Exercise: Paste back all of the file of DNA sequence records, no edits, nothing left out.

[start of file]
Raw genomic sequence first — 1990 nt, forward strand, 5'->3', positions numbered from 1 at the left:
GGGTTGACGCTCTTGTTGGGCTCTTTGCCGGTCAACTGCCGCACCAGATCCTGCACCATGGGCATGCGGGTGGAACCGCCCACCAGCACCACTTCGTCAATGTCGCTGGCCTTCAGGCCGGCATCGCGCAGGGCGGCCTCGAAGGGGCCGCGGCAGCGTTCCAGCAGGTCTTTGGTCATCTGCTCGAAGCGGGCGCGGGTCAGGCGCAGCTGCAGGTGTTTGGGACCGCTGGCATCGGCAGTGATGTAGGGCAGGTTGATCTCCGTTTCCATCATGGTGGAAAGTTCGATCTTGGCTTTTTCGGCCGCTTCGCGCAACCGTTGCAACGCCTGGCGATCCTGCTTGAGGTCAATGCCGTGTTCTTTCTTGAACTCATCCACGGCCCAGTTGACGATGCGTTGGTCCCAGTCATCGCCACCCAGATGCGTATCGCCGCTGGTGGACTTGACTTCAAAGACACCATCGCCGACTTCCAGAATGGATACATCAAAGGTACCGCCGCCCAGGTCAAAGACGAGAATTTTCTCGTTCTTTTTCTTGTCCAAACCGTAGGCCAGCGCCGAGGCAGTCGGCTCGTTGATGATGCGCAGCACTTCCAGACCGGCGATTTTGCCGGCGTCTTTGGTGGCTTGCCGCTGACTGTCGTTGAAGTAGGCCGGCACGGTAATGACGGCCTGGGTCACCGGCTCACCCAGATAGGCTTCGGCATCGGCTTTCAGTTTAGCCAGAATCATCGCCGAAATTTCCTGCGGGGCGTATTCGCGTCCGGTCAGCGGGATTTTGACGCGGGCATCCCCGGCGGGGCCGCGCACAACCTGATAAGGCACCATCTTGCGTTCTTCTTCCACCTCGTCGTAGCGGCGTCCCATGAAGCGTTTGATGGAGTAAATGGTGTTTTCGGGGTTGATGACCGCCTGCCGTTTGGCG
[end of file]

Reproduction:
Raw genomic sequence first — 1990 nt, forward strand, 5'->3', positions numbered from 1 at the left:
GGGTTGACGCTCTTGTTGGGCTCTTTGCCGGTCAACTGCCGCACCAGATCCTGCACCATGGGCATGCGGGTGGAACCGCCCACCAGCACCACTTCGTCAATGTCGCTGGCCTTCAGGCCGGCATCGCGCAGGGCGGCCTCGAAGGGGCCGCGGCAGCGTTCCAGCAGGTCTTTGGTCATCTGCTCGAAGCGGGCGCGGGTCAGGCGCAGCTGCAGGTGTTTGGGACCGCTGGCATCGGCAGTGATGTAGGGCAGGTTGATCTCCGTTTCCATCATGGTGGAAAGTTCGATCTTGGCTTTTTCGGCCGCTTCGCGCAACCGTTGCAACGCCTGGCGATCCTGCTTGAGGTCAATGCCGTGTTCTTTCTTGAACTCATCCACGGCCCAGTTGACGATGCGTTGGTCCCAGTCATCGCCACCCAGATGCGTATCGCCGCTGGTGGACTTGACTTCAAAGACACCATCGCCGACTTCCAGAATGGATACATCAAAGGTACCGCCGCCCAGGTCAAAGACGAGAATTTTCTCGTTCTTTTTCTTGTCCAAACCGTAGGCCAGCGCCGAGGCAGTCGGCTCGTTGATGATGCGCAGCACTTCCAGACCGGCGATTTTGCCGGCGTCTTTGGTGGCTTGCCGCTGACTGTCGTTGAAGTAGGCCGGCACGGTAATGACGGCCTGGGTCACCGGCTCACCCAGATAGGCTTCGGCATCGGCTTTCAGTTTAGCCAGAATCATCGCCGAAATTTCCTGCGGGGCGTATTCGCGTCCGGTCAGCGGGATTTTGACGCGGGCATCCCCGGCGGGGCCGCGCACAACCTGATAAGGCACCATCTTGCGTTCTTCTTCCACCTCGTCGTAGCGGCGTCCCATGAAGCGTTTGATGGAGTAAATGGTGTTTTCGGGGTTGATGACCGCCTGCCGTTTGGCG